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30 years since Japan's stock market peaked, climb back continues

Many investors remain wary but risk missing out on long-term gains

A passerby walks past in front of a stock quotation board outside a brokerage in Tokyo.   © Reuters

TOKYO -- Even after the 1929 U.S. stock market crash, which triggered the Great Depression, share prices regained their pre-collapse highs in 25 years.

For Japan, the struggle has been harder.

Thirty years on from its all-time high, the Nikkei Stock Average is still languishing about 40% below the peak of 38,915 scaled on Dec. 29, 1989. The Japanese stock market's uphill climb to regain lost ground is the longest in the history of any major economy.

The bursting of Japan's wild asset-price bubble left a nation of disillusioned and embittered individual investors. Now, they face a tamed market, yet many remain reluctant to wade in.

One of the few Japanese economists at the time who used the word "bubble" to sound the alarm about overvalued stocks in the late 1980s was Kazuo Ueda, now a professor at Kyoritsu Women's University.

As an associate professor at the University of Tokyo at the time, Ueda warned that the sky-high prices "cannot be explained by interest rates and other fundamentals."

Record high: When the Tokyo stock market closed for 1989 on Dec. 29, shouts of "40,000!" could be heard. But prices never made it that far, and a steep drop began the following year. (Nikkei archives)

Many Japanese shares were trading at price-to-earnings ratios of well over 60, compared with the global norm of 14 to 16.

Ueda's warning proved prophetic. At the beginning of 1990, the market began a precipitous decline.The long slump that followed had many contributing factors: a strong yen, low economic growth, deflation and foot-dragging by Japanese companies resistant to reform. The market had suffered a compound fracture rather than a simple break.

But the principal cause of the slow recovery "was that it took a long time to correct share prices that had been so very high," according to Shingo Ide of NLI Research Institute.

The prolonged correction was marked by the unwinding of cross-shareholdings among Japanese companies and higher ratios of foreign ownership. By the mid 2000s, P/E ratios had retreated to international norms. "It is now a normal capital market, in that stock prices simply reflect changes in earnings," said Shigeharu Suzuki, chairman of the Japan Securities Dealers Association.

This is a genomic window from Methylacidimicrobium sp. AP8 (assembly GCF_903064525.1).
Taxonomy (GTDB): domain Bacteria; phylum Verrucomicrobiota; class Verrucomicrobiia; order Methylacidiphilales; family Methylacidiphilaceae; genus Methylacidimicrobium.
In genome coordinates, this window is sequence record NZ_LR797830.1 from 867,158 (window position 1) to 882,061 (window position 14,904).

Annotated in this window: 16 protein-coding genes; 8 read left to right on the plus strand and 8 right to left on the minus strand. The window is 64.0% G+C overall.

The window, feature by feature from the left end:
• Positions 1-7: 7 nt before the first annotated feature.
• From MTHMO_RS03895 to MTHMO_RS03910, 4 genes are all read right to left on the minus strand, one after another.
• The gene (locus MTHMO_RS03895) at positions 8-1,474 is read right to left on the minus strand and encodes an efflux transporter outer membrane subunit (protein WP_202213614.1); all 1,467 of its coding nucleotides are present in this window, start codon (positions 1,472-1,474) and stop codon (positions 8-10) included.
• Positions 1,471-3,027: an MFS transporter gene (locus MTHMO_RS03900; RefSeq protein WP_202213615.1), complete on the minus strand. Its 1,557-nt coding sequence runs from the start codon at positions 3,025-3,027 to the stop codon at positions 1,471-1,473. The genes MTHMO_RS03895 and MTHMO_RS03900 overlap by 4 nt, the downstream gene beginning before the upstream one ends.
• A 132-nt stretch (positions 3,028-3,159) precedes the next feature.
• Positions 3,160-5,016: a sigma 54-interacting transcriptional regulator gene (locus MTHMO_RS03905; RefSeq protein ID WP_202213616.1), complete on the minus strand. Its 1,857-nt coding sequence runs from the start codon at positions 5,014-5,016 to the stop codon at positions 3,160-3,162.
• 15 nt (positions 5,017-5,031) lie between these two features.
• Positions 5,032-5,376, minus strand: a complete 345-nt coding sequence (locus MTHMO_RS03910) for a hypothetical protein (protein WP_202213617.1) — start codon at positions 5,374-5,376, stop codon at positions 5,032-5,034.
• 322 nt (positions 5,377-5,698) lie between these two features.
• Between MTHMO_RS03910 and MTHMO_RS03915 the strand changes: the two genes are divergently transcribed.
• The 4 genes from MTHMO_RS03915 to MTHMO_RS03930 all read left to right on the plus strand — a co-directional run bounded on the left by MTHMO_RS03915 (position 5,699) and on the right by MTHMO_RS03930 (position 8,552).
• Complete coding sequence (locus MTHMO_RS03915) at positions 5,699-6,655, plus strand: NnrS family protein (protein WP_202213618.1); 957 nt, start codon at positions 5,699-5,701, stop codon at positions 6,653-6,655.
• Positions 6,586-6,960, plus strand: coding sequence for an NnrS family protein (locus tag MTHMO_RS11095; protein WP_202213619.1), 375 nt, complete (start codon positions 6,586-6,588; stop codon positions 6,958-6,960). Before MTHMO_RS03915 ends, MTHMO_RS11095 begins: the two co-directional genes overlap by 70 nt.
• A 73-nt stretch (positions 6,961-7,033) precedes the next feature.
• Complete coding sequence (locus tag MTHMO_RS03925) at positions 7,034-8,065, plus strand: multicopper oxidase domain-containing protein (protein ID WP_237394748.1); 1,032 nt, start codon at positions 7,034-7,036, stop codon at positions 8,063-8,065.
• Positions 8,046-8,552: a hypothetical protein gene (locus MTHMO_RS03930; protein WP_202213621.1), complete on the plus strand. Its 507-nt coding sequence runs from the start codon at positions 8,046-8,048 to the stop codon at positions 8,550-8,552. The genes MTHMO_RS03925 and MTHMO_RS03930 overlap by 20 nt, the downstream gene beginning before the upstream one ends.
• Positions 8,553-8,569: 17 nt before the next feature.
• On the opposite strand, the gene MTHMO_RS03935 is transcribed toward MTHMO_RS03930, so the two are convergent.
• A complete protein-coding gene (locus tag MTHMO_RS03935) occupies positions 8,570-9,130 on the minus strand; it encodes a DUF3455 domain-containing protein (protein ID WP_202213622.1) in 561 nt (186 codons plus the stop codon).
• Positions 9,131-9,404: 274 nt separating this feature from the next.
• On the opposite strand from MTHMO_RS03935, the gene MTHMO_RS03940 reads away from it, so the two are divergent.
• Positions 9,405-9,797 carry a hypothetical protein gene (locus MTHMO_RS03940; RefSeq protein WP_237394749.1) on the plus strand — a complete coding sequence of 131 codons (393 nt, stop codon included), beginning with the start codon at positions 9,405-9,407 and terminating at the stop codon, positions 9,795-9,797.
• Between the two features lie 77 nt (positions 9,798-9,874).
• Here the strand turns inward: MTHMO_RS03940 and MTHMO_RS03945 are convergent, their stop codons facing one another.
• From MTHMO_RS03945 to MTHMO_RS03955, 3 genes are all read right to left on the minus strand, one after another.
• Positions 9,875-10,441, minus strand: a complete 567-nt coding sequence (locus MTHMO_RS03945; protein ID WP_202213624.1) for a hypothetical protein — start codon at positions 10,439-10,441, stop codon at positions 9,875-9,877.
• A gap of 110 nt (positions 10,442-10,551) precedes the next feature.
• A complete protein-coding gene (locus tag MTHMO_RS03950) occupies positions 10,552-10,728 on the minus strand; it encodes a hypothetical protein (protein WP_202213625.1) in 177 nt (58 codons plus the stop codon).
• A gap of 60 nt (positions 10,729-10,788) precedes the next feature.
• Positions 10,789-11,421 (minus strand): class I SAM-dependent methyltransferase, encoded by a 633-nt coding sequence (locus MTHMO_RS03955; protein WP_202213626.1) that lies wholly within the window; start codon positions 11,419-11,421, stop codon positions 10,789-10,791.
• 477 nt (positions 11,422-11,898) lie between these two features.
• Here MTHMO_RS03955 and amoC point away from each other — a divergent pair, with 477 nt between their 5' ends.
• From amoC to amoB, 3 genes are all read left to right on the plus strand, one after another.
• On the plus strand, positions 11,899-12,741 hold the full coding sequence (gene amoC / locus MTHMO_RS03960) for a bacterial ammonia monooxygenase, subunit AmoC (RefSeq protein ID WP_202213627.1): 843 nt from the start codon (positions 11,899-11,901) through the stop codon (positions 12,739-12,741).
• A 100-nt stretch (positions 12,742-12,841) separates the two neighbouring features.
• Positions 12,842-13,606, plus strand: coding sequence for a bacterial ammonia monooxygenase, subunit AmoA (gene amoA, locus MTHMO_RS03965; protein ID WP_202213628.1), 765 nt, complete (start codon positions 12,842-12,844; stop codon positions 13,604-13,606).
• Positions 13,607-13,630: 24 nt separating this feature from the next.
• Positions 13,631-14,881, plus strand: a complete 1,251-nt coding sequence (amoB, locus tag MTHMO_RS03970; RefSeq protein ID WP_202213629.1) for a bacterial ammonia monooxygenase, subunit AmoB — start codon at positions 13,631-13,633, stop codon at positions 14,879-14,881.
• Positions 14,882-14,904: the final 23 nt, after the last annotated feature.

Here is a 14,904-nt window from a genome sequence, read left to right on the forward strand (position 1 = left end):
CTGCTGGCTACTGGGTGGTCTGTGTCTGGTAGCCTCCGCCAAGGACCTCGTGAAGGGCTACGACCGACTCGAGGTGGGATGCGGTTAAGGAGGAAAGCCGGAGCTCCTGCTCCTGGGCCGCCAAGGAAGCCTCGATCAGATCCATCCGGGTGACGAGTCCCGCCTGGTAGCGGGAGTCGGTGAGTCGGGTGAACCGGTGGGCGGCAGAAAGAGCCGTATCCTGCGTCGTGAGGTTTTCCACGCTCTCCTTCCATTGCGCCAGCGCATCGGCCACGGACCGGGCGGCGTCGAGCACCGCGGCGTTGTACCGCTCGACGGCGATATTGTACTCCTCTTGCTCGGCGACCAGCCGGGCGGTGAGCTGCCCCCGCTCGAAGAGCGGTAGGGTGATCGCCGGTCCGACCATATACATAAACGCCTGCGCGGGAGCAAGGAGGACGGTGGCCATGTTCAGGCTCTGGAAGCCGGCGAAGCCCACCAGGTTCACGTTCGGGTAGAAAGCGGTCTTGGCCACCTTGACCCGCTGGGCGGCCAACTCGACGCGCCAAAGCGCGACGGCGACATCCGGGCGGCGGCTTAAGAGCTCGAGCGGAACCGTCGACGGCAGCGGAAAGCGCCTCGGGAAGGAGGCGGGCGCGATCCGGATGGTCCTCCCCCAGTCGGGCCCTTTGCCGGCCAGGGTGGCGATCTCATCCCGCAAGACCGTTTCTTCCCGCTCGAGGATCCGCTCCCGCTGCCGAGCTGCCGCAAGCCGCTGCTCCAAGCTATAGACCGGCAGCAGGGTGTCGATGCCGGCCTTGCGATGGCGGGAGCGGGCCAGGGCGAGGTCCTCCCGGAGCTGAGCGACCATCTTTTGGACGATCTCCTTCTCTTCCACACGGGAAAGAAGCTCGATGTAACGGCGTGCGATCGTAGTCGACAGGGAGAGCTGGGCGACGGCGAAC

The average P/E ratio of Japanese stocks is now around 14 -- roughly on par with Europe but lower than the 18 in the U.S.

To help the market regain its appeal to individual investors, tax incentives have been introduced, including the Nippon Individual Savings Account and defined-contribution pension plans.

But bitter memories linger, and many retail investors sell quickly when stock prices rise, an attitude that keeps them from benefiting from long-term upward trends. The long bear market essentially destroyed Japanese retail investors' faith in stocks as an asset.

Retail investors sold almost a net 9 trillion yen ($82 billion) of stocks in 2013, when Prime Minister Shinzo Abe ushered in his reflationary policies. In contrast, foreign investors made net purchases worth 15 trillion yen, positioning themselves to benefit from the subsequent Abenomics rally.

Net profits of Japanese companies grew 630% from fiscal 2000 to 2018, according to corporate earnings data provided by the Finance Ministry. During that period, labor costs rose only 3%, but dividends jumped 440%. In other words, much of the wealth created by companies has gone to shareholders, not their employees.

French economist Thomas Piketty has pointed out that profits generated by capital grow at a faster rate than the economy as a whole. This makes it vital for investors to buy stocks if they want to take advantage of corporate earnings growth.

In the 1990s, long-term investment in Japanese stocks did not make economic sense because the market was in the process of correction. But "now, investors can expect both share price growth and richer dividends," says JSDA's Suzuki. One key indicator for bargain hunters is the price-to-book ratio. 

An analysis of P/B ratios -- a stock's price divided by its book value -- during the 2000-2009 period and stock prices 10 years later shows stocks that buying at a multiple of around 3 would result in a roughly 50% decline, while a multiple of around 1 would translate in a roughly 100% gain.

Another stock market crisis is bound to happen. This risk, however, should not stop investors from buying for the long term. 

Japan's share of global stock market value has shrunk to less than 10%, down from nearly 40% at the height of the bubble. But unlike then, investors are not stepping into an overheated pool. If the last 30 years have produced anything, this is one achievement.

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